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Putin, the Patriarch and Pussy Riot: what’s behind the trial of Russia’s punk rockers

Manuel Barcia
pussyriot 300x224 Putin, the Patriarch and Pussy Riot: whats behind the trial of Russias punk rockers

Pussy Riot members, from left, Nadezhda Tolokonnikova, Maria Alekhina and Yekaterina Samusevich (EPA)

When Maria Alyokhina, Nadezhda Tolokonnikova and Ekaterina Samoutsevitch climbed on stage at the Cathedral of Christ the Savior in early March and had a go at President Vladimir Putin, they could not have imagined the rollercoaster ride they were about to embark on.

The three young women, members of the punk rock band Pussy Riot, challenged both the State and the Russian National Orthodox Church by asking the Virgin Mary to help them get rid of Putin, and by implying in one of their songs that senior bishop Patriarch Kyrill’s loyalties didn’t lie with God but with the Russian President.

Before long these three brave young women were arrested andcharged with hooliganism, and have spent their days behind bars ever since. Defying the powers that be in Russia, as we know by now, is not something one should undertake lightly.

Over the years Putin’s government has exhibited a happy-go-lucky attitude to taking advantage of circumstances in order to repress internal dissent. Since the late 1990s when he first came to power, Putin has been accused of putting aside, in one way or another, most of his political opponents.

What makes the case of the Pussy Riot different is the involvement of the Russian Orthodox Church, whose role evokes the times when “mad monk” Grigori Rasputin was calling the shots in Moscow and getting dirty in Russian politics.

Although the Pussy Riot girls have likened their trial to those of the Stalin era, in reality this event has more of a Holy Inquisition flavor to it. While the official script has attempted to present them as perpetrators of an act of religious hatred, in reality they are being punished for daring to defy the power of the State and the Church. A much offended and unforgiving Patriarch Kyrill called them “blasphemous”, while the Russian prosecutor in charge of their case, Alexei Nikiforov, called them “abusers of God”.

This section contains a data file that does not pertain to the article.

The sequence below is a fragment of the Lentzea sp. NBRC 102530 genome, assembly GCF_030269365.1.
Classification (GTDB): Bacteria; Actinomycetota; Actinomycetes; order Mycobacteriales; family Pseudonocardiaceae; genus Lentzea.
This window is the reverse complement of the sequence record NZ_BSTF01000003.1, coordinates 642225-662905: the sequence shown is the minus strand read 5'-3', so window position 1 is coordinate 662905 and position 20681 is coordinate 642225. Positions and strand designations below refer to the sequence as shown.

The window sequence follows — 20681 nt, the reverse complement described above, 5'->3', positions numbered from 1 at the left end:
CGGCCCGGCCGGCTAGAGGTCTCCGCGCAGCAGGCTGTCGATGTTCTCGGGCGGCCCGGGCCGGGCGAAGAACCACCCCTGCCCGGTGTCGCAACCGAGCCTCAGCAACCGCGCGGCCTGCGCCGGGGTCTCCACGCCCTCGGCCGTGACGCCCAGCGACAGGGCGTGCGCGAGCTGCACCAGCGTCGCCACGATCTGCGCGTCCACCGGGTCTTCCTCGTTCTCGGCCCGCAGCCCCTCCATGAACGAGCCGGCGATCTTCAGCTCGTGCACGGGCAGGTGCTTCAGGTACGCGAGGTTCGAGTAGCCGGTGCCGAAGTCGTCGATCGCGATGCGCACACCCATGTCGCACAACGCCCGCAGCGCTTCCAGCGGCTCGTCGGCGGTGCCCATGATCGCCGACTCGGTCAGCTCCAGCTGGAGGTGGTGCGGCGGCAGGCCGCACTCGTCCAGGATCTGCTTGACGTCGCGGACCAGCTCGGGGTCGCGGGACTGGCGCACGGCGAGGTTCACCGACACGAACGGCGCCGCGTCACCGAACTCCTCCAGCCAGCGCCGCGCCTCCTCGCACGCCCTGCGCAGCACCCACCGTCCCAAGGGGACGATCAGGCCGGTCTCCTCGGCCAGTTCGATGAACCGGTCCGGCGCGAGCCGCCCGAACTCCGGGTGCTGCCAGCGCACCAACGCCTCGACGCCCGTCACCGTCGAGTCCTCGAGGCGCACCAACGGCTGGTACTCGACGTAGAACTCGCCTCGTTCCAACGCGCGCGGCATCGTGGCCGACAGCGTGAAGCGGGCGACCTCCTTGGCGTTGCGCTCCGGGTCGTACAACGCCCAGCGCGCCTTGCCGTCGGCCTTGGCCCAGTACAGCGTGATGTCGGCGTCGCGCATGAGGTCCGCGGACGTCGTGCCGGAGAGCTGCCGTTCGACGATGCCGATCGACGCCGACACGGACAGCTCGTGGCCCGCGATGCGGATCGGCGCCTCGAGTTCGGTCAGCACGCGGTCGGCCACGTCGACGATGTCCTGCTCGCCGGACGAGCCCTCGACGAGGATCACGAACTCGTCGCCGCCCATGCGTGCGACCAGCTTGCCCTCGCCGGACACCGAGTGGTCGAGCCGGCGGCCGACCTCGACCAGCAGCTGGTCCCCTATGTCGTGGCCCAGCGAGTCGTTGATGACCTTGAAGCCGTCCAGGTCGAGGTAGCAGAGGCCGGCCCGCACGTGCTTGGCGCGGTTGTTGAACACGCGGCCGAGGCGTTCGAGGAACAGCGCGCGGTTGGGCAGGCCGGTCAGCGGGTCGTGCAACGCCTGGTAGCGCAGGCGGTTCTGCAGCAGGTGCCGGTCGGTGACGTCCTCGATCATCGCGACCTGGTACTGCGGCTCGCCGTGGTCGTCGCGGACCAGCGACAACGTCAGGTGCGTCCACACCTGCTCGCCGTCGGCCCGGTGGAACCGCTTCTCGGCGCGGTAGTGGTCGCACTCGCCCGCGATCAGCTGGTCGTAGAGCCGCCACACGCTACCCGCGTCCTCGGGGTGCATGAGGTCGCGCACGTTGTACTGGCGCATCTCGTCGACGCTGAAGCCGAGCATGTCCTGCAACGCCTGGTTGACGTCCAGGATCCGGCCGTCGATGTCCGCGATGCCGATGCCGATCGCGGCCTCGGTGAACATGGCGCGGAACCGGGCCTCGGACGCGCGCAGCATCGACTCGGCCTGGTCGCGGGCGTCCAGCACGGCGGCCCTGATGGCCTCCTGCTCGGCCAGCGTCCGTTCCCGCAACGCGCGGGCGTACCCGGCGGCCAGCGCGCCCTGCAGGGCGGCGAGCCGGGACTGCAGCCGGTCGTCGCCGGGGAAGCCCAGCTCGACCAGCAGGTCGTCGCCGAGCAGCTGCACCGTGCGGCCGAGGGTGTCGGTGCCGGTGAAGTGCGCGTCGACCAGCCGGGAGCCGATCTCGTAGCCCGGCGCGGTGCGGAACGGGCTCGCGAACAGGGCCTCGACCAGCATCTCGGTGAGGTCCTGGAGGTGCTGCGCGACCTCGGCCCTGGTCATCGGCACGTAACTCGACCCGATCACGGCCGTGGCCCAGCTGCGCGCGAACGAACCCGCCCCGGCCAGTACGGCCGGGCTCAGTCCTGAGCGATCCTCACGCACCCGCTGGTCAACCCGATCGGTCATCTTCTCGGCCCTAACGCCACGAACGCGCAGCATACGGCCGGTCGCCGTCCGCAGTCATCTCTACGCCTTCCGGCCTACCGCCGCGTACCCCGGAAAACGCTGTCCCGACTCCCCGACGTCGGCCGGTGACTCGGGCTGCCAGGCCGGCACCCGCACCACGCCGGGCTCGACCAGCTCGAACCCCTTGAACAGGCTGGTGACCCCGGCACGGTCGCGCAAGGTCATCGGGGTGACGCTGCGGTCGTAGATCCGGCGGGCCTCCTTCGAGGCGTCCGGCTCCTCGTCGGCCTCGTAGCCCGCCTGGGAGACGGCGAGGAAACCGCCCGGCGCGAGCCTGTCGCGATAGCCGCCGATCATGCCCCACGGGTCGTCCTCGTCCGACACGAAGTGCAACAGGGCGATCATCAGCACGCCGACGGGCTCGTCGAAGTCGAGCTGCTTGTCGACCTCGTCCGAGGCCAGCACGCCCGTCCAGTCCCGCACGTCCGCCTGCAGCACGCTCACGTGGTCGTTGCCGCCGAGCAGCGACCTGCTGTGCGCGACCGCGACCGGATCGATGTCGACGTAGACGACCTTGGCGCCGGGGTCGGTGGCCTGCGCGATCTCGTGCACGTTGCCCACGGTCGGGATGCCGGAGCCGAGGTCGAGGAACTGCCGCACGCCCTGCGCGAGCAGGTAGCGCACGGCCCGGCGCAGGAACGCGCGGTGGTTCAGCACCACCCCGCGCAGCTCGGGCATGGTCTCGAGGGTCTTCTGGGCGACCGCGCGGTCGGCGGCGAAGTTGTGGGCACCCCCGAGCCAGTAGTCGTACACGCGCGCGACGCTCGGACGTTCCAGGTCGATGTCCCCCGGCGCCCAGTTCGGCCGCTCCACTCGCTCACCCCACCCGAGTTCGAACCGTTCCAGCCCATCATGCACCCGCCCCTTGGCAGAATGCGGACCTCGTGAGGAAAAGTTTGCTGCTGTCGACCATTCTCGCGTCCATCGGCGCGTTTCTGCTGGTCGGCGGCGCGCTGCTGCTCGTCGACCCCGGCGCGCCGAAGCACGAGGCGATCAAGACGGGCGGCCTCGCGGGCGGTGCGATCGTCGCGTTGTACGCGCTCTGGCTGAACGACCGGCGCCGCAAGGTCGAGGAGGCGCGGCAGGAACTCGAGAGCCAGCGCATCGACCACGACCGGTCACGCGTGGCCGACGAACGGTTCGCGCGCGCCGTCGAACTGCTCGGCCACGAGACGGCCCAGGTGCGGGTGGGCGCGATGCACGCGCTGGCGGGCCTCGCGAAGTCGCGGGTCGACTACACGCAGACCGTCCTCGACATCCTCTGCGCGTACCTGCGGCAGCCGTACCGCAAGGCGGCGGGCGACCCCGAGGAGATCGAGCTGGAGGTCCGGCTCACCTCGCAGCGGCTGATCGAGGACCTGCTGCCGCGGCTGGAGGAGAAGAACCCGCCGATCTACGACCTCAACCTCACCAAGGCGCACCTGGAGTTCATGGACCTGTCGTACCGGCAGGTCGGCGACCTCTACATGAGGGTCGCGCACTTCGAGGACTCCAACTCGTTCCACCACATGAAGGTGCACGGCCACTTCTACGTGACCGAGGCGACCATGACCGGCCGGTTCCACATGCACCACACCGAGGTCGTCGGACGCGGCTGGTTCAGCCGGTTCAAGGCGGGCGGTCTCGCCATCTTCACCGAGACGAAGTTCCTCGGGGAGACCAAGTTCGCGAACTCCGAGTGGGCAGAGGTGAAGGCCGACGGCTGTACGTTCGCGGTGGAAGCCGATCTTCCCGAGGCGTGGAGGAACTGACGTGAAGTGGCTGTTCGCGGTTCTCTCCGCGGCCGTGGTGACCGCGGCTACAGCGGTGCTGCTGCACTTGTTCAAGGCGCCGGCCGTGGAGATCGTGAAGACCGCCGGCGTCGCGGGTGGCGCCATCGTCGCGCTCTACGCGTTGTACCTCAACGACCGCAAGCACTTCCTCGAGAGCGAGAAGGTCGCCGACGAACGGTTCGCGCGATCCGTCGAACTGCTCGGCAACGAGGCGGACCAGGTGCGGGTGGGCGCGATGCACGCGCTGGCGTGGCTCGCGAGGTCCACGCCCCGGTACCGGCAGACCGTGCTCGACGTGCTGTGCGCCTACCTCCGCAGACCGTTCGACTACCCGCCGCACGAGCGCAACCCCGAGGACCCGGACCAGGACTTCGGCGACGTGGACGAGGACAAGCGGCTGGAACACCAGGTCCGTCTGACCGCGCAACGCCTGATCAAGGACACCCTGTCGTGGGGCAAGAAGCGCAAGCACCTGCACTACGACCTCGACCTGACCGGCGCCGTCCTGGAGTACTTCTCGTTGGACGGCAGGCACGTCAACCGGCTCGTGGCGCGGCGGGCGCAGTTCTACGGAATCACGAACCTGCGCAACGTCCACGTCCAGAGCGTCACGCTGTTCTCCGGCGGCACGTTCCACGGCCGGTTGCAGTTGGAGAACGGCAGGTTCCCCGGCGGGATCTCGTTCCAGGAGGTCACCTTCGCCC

By taking on Putin and the Church the Pussy Riot girls have succeeded in highlighting the tight connections between the two. Twelve years into the 21st century Muscovites must feel like they’re stuck in the Middle Ages, with feudal lords benefitting from the complicity of religious leaders avid for power and political influence.

Of course, this follows a dispiritingly familiar pattern. As shown by whistle-blowers Gleb Yakunin and Vasili Mitrokhin, even during the communist era the Russian Orthodox Church collaborated, albeit in secret, with the KGB, to the point that Yakunin, a priest himself, argued that it was “practically a subsidiary, a sister company of the KGB”.

As a matter of fact the closeness of the Russian Orthodox Church and the Russian government is so apparent that earlier this year one of their spokesmen had to go public and deny, in categorical terms, that the Church and the Russian State were about to merge.

While reading some of the nonsense surrounding the story of the Pussy Riot one can’t help but think of 17th century Spanish America, where the Holy Inquisition, a religious institution backed by the governments of the time, took it upon themselves to police human behavior, to torture, and to decide what was best.

Actually, the trial of the Pussy Riot girls has followed, almost to the letter, the template of the Spanish Inquisition trials set out by Fray Tomas de Torquemada and his successors. First, there were the denunciations and accusations; then the arrests and imprisonment of those who displayed dissenting behavior. Finally, and after a good dose of torture – one step the Russian courts have been forced to skip – there was the sentencing.

In addition to all this, from those whose lives were spared, inquisitors would expect a confession of repentance known as auto-da-fe, by which they would admit their guilt and ask for the forgiveness of their sins from the Church – something the Pussy Riot girls have already done.

Women, of course, were frequently at the sharp end of the religious zealots’ trials, whether in Spanish, Portuguese or English America, or in Europe. They were accused of virtually anything imaginable, from poisoning wells to transforming themselves into animals and organizing Walpurgis nights.